For decades we've been encouraged to stay away from full-cream milk and other full-fat dairy in order to minimise our risk of heart disease. But research over the past few years has shown that whole milk is likely not that bad for you after all.
The Dietary Guidelines for Americans say you should substitute whole milk for low-fat and fat-free options. But now, according to The Washington Post reporter Peter Whoriskey, these US government indications on what to eat are receiving an update, and that will involve tackling a vital question - do saturated fats, such as those found in dairy, actually contribute to heart disease?
The reason we worry about saturated fats is cholesterol: the waxy substance that circulates in our blood, attached to lipoproteins. You've probably heard of 'good' and 'bad' cholesterol - this refers to high-density lipoprotein (HDL), and low-density lipoprotein (LDL) cholesterol, respectively.
The 'bad' stuff is what clogs our arteries, causing cardiovascular problems. The 'good' cholesterol, on the other hand, prevents cholesterol build-up and the associated troubles. And, according to guidelines, eating too much saturated fat causes 'bad' cholesterol to build up in the bloodstream.
However, a slew of recent studies have shown the situation with saturated fat isn't actually that clear. In 2014, a large review of studies that involved more than half a million people showed that saturated fat doesn't cause heart disease. In 2013, a report in the British Medical Journal stated there's no link between the two.
"Indeed, recent prospective cohort studies have not supported any significant association between saturated fat intake and cardiovascular risk," wrote cardiologist Aseem Malhotra. "Instead, saturated fat has been found to be protective."
Still, not all health experts agreed with this assessment. And it appears that the situation with saturated fat is more complex than we've been led to believe.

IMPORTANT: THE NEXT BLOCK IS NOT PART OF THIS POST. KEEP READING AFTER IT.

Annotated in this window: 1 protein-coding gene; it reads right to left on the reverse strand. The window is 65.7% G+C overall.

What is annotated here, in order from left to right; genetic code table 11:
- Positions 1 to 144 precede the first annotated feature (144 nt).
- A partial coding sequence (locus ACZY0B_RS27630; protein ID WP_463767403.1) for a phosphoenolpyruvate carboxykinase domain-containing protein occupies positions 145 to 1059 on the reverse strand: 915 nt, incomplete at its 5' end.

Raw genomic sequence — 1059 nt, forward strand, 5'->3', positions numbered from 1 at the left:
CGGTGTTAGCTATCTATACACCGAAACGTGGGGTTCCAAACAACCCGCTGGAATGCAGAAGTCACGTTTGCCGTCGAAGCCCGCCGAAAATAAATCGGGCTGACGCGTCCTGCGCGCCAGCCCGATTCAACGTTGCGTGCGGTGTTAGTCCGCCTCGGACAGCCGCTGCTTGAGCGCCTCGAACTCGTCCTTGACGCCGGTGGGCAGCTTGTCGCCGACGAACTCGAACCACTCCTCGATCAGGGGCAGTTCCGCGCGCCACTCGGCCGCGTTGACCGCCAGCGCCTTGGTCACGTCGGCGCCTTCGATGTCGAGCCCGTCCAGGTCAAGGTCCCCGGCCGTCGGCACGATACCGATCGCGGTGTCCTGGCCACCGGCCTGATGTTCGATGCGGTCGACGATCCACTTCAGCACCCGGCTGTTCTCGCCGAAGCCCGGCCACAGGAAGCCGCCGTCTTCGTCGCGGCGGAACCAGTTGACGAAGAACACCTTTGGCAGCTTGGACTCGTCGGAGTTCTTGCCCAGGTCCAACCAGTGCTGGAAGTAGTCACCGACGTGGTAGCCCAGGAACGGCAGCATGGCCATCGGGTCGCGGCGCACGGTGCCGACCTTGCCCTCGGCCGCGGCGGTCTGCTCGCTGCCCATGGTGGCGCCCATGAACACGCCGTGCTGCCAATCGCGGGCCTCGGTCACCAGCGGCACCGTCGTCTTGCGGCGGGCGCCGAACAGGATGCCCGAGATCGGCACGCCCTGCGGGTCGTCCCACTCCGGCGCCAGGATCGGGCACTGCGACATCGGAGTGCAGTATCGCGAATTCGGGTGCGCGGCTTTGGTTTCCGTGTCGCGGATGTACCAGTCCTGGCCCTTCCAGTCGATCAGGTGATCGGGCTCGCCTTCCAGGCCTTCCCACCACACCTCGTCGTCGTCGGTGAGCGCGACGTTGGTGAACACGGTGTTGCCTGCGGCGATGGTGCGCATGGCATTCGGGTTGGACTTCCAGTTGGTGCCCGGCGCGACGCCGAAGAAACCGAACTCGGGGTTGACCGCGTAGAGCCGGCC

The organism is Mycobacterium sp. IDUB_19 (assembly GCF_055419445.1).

"Saturated fat is not just one fat, we know that different types of saturated fat vary from the harmless to those that are most definitely dangerous to heart health," Deakin University nutrition expert David Cameron-Smith from Australia said back in 2010. "The real question is identifying what saturated fats are dangerous by following different types of fat from food into our blood and then into the fat storage deposits of our body."
So, where does that leave us with milk? Fat found in dairy seems to be of the good kind. As Whoriskey writes:
"In 2013, New Zealand researchers led by Jocelyne R. Benatar collected the results of nine randomised controlled trials on dairy products. In tallying the tests on 702 subjects, researchers could detect no significant connection between consuming more dairy fat and levels of 'bad' cholesterol."
"There is no scientific basis for current dietary advice regarding dairy," Benatar told Whoriskey. "Fears [about whole milk] are not supported by evidence. The message that it is okay to have whole fat food, including whole fat milk, is slowly seeping into consciousness. But there is always a lag between evidence and changes in attitude."
Since whole milk isn't even that fatty, perhaps it's time to switch back to the good stuff.
But even if full-fat dairy goes back on your menu, the general advice is still to replace saturated fats in your diet with polyunsaturated as much as possible. "Countless studies show that if you replace saturated fat with polyunsaturated fat, you do get a reduction in heart disease risk," nutrition expert Alice Lichtenstein told Amy Paturel at WebMD.